Fredric Jameson’s Postmodernism – in comics?Posted: December 30, 2015 Filed under: review | Tags: comics, critical theory, Fredric Jameson, Joe Sacco, Palestine, postmodernism, theory, US 3 Comments
In the history of postmodernism theory, Fredric Jameson might be a more influential figure than both Hal Foster and Craig Owens – unless you look at it from a strictly art historical perspective: art critics Foster and Owens are concerned first and foremost with contemporary visual art, whereas Jameson’s objects are drawn from various artistic genres or media such as literature, architecture, music, and film. Jameson’s famous essay “Postmodernism, or The Cultural Logic of Late Capitalism”, with which this blogpost is concerned, was first published in the New Left Review in 1984 and later expanded into a book of the same title.
A major difference between Jameson’s “Postmodernism” and the texts by Foster and Owens is that for Jameson, postmodernism is an era, not a “style or movement among others”. On the other hand, Jameson is “very far from feeling that all cultural production today is ‘postmodern'”. Instead, postmodernism is the current “cultural dominant”, the “new systemic cultural norm”.
Jameson identifies four “constitutive features of the postmodern”:
- “a new depthlessness”,
- “a consequent weakening of historicity”,
- “a whole new type of emotional ground tone”, and
- “the deep constitutive relationships of all this to a whole new technology”.
Some other interesting aspects are discussed in the text, but let’s focus on these four constitutive features. Can we find them in comics? Recently there was a thread on the comix-scholars mailing list about comics “beyond postmodernism”, and some list members wondered whether Joe Sacco’s comics might be considered “as aiming to move beyond postmodernism”. How much of Jameson’s postmodernism is (still) there e.g. in Sacco’s Palestine?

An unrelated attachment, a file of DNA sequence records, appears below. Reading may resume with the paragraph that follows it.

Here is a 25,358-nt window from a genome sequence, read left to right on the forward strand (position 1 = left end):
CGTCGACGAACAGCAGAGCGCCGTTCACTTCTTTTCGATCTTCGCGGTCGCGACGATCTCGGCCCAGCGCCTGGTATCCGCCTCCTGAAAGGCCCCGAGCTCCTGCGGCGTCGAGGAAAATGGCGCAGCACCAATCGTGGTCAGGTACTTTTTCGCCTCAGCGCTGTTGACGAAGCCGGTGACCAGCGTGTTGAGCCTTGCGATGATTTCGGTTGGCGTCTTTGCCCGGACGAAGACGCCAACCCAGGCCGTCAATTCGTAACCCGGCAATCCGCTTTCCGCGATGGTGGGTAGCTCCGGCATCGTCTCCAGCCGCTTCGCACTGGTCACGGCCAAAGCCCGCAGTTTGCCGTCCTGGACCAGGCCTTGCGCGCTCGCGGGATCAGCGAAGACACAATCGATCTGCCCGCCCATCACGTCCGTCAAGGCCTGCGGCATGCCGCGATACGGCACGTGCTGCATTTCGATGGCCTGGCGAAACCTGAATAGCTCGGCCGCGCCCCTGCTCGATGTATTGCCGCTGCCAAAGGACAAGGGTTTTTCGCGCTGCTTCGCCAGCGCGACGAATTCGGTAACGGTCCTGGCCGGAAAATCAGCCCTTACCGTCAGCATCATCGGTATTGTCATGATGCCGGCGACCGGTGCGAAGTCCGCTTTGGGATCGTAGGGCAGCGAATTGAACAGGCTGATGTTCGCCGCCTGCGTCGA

- depthlessness: Jameson understands this term both metaphorical and literal, as an obfuscation of volume: “a surface which seems to be unsupported by any volume, or whose putative volume […] is ocularly quite undecidable”, he says about a postmodern building.
Sacco however, virtuoso draughtsman that he is, effortlessly switches from depthless, abstract black or white backgrounds to vistas that extend far into the landscape. He also draws his objects from a vast variety of perspectives, so that their depth becomes palpable.
- weakening of historicity: Jameson says about the historical novel, it “can no longer set out to represent the historical past; it can only ‘represent’ our ideas and stereotypes about that past (which thereby at once becomes ‘pop history’).”
Palestine is the opposite of that: by conveying what he saw and heard in Palestine, Sacco challenges stereotypes about the Middle East and the Arab-Israeli conflict. In the last chapter, in the section ‘Through Other Eyes’, an Israeli asks Sacco, “Shouldn’t you be seeing our side of the story, too?”, to which Sacco replies in a caption with “I’ve heard nothing but the Israeli side most all my life”.